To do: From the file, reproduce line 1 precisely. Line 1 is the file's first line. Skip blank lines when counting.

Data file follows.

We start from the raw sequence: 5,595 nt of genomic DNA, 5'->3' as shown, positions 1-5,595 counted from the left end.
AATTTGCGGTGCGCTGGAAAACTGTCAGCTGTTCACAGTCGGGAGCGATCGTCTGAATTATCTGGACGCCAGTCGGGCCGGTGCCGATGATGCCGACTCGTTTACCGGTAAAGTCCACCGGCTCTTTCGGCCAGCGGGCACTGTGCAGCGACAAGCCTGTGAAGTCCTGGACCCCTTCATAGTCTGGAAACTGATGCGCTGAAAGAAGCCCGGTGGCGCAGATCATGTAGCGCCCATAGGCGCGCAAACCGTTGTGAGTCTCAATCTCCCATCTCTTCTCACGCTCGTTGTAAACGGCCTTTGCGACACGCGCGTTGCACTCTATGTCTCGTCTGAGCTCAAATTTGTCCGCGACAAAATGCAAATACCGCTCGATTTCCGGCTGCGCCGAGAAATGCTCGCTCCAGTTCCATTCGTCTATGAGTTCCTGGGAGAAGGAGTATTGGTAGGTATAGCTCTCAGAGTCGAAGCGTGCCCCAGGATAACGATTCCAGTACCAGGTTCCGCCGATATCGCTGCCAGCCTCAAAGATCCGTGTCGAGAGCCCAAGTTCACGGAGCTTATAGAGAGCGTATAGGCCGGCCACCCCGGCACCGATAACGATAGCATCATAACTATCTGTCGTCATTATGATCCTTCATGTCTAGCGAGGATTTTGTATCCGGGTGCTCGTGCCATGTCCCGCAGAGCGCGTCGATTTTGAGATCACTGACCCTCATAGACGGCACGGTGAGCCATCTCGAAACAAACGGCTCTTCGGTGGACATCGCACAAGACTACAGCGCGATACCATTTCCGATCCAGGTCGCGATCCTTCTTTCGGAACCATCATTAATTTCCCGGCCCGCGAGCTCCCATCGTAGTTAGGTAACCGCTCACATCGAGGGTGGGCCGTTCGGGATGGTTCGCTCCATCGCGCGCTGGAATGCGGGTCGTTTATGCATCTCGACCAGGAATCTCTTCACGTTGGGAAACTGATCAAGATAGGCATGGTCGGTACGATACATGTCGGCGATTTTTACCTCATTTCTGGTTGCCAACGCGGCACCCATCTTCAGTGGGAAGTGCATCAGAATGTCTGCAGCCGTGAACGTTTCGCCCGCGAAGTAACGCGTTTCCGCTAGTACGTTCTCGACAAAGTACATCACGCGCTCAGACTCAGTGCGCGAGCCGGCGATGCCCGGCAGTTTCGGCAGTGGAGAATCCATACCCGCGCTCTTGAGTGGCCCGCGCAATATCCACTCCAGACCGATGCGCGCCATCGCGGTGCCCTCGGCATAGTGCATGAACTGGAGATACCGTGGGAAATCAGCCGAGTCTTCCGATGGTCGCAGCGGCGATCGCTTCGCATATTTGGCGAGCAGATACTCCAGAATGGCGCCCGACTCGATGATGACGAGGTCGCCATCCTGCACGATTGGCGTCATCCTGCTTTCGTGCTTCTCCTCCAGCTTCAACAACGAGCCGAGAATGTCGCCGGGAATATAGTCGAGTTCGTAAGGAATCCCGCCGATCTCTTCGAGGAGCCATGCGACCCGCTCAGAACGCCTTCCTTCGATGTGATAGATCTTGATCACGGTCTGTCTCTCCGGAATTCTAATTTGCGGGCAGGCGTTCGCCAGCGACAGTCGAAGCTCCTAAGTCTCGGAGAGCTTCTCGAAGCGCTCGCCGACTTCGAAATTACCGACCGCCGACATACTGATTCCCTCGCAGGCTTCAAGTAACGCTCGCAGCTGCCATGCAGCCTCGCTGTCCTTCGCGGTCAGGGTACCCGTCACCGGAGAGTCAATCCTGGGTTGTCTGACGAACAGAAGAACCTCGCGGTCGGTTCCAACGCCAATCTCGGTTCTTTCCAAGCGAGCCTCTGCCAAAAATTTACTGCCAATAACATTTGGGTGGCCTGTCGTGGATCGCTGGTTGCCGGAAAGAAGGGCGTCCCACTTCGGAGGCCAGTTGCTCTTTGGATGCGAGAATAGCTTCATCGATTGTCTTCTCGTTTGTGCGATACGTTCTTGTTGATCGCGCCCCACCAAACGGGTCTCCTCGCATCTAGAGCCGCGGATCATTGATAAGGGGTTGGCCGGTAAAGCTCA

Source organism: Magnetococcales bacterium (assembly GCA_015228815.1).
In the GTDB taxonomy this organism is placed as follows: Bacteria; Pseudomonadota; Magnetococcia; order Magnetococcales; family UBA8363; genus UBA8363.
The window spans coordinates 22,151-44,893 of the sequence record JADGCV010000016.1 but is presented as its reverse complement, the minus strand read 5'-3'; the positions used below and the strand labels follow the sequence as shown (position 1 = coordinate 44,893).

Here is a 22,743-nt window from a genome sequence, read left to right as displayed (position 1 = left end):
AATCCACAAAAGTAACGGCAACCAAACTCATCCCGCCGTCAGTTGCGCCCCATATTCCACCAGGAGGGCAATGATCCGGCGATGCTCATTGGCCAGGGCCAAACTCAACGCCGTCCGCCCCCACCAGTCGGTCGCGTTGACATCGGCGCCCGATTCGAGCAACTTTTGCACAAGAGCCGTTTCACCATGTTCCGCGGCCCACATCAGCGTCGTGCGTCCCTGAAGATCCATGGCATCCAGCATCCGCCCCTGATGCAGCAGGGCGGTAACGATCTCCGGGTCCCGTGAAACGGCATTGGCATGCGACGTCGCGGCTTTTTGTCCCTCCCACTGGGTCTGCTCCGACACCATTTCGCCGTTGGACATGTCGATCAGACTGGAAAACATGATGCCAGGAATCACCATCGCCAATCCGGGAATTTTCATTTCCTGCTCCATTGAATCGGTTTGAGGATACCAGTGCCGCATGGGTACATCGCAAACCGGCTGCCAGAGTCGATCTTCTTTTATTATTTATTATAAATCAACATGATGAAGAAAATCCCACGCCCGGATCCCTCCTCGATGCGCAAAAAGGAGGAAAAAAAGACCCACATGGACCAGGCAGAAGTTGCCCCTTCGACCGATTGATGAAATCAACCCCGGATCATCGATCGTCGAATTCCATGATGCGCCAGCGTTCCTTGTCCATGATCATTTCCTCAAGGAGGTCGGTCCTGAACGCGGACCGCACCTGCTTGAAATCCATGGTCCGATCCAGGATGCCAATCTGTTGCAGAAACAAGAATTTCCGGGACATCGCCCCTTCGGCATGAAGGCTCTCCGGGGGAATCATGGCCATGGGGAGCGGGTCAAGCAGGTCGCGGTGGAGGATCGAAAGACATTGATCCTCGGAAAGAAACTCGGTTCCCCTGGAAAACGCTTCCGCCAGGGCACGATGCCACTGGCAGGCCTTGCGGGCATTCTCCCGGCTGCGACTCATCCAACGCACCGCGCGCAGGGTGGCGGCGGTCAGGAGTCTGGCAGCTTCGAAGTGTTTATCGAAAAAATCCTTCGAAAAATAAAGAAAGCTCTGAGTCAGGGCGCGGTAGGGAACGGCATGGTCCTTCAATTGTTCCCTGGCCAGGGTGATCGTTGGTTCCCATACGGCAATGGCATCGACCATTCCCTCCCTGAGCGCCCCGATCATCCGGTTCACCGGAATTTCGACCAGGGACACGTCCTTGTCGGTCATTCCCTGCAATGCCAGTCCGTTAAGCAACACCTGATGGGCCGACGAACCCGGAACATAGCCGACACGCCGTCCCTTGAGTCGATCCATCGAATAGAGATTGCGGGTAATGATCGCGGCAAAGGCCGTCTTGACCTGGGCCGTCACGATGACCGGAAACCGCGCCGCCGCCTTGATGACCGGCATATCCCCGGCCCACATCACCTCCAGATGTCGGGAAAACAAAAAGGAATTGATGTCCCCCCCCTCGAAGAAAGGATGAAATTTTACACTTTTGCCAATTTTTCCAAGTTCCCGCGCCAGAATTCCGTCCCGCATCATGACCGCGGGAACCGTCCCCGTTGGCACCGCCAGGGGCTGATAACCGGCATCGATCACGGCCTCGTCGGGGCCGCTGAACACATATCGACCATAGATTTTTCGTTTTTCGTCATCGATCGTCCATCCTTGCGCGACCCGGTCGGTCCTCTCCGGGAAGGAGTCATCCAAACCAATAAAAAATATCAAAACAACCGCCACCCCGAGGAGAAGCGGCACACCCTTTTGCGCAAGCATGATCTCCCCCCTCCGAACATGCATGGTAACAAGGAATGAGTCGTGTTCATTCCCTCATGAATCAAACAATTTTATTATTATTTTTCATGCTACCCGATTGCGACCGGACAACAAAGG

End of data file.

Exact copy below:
We start from the raw sequence: 5,595 nt of genomic DNA, 5'->3' as shown, positions 1-5,595 counted from the left end.